Wednesday, December 19th, 2012
After more than 40,000 people signed a 13-year-old’s petition urging the toy company Hasbro to make a gender-neutral version of its iconic “Easy Bake Oven,” the company has agreed to give the product a makeover next year. As the Associated Press reports:
McKenna Pope was prompted to start the petition after shopping for an Easy-Bake as a Christmas present for her 4-year-old brother, Gavyn Boscio, and finding them only in purple and pink.
Hasbro invited McKenna and her family to its Pawtucket, R.I., headquarters to meet with its Easy-Bake team, and on Monday, they drove to Rhode Island from New Jersey. During the meeting, Hasbro executives showed off a prototype of their newest Easy-Bake: one that’s black, silver and blue.
Hasbro has been working on the new color scheme and design for about 18 months, and decided to invite McKenna to see it and offer her thoughts, said John Frascotti, Hasbro’s chief marketing officer.
McKenna said the company is doing everything she asked, including putting boys in the ads.
‘‘I think that they really met most or even all of what I wanted them to do, and they really amazed me,’’ she said, adding that Gavyn thought the new design was ‘‘awesome.’’
Frascotti pointed out that the classic toy has had about a dozen different color schemes, from yellow to green to teal to silver, since first being introduced in 1963. The most recent iteration, introduced in 2011, is mostly purple with pink accents.
He said it’s sold well since then, and that prompted the company to look for a way to update it and to broaden the consumer base by doing it in different colors.
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‘‘It’s actually a product that’s played with by both boys and girls,’’ he said. ‘‘We will continue to offer the existing product too because it’s so popular.’’
Thursday, September 15th, 2011
The Easy-Bake Oven, the classic children’s baking toy first marketed in 1963, has received the latest in a string of design makeovers, this time losing the 100-watt lightbulb that for decades generated the heat to bake the cakes and other treats kids could make in the oven.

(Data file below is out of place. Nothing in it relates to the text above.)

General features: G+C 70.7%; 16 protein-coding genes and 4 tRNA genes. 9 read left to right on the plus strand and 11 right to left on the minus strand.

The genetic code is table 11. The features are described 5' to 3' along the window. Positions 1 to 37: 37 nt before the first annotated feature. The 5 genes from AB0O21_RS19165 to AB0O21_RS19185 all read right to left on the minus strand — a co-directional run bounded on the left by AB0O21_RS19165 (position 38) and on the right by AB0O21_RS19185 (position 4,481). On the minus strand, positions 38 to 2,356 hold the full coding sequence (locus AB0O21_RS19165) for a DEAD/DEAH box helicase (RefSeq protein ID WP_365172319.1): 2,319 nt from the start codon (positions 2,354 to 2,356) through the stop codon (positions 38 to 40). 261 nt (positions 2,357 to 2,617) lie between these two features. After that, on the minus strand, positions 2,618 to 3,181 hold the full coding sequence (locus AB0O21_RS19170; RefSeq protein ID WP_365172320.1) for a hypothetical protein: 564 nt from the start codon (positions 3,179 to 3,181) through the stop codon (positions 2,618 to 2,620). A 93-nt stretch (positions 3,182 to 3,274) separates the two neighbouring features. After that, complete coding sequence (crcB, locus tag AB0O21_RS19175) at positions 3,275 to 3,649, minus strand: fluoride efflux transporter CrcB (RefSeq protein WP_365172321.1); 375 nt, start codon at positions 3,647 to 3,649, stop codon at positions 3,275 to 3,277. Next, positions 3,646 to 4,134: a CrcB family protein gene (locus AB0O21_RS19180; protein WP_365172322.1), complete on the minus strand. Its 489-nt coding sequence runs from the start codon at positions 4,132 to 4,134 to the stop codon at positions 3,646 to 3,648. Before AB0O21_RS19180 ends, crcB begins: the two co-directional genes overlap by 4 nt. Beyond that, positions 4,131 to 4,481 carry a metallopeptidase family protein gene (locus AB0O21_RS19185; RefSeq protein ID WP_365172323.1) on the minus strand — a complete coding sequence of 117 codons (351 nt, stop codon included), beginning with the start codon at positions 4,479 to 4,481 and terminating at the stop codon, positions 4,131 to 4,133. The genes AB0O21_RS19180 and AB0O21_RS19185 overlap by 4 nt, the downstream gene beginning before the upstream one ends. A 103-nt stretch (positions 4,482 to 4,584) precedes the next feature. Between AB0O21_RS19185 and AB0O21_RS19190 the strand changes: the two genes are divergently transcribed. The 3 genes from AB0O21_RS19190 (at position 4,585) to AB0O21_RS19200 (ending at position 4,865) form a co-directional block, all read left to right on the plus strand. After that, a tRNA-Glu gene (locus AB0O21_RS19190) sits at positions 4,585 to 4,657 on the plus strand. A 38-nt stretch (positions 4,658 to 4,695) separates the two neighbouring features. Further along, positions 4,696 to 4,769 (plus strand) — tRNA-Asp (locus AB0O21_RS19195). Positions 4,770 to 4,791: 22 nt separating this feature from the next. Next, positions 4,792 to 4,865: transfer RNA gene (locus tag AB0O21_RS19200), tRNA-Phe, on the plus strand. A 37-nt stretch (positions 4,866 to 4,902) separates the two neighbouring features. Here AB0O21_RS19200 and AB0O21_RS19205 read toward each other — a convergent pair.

Part of the reason for the redesign is the phasing out of incandescent lightbulbs. The compact fluorescent bulbs that are the new standard generate less heat than their predecessors, which is good for the environment, but not helpful to little bakers.
The toy’s manufacturer says, after a 2007 voluntary recall of an earlier model, the new oven can reach 375 degrees, but it adheres to all safety standards, as the outside of the oven never gets more than warm. The Associated Press reported on the redesigned oven:
The forced re-engineering also handed Hasbro an excuse to give the Easy-Bake — which in the 1960s and 1970s came in the era’s popular kitchen decor colors — its most modern makeover yet.
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“This gave us a reason to do it completely differently,” said Michelle Paolino, a vice president of global brand strategy and marketing at Hasbro.
“We wanted it to look more like a real appliance, not a plastic toy,” she said.
About the size of a big bread box, the Easy-Bake Ultimate Oven is clearly designed to fit on any kitchen counter, assuming a parent is willing to shell out $49.99, a steep hike from the last model’s price tag of $29.99.
“It looks sort of like an Art Deco toaster with wings — a purple one,” said Patricia Hogan, curator at The Strong, which includes the National Museum of Play and the National Toy Hall of Fame in Rochester, N.Y. “It’s just so cool.”
The oven targets girls between 8 and 12. The beauty of the oven, the company and users say, is that children can mix and bake mostly themselves — the food gets pushed in one end of the oven, cooks, then comes out the other side. Still, Hasbro says parental supervision is required.
(image via: http://www.boston.com/)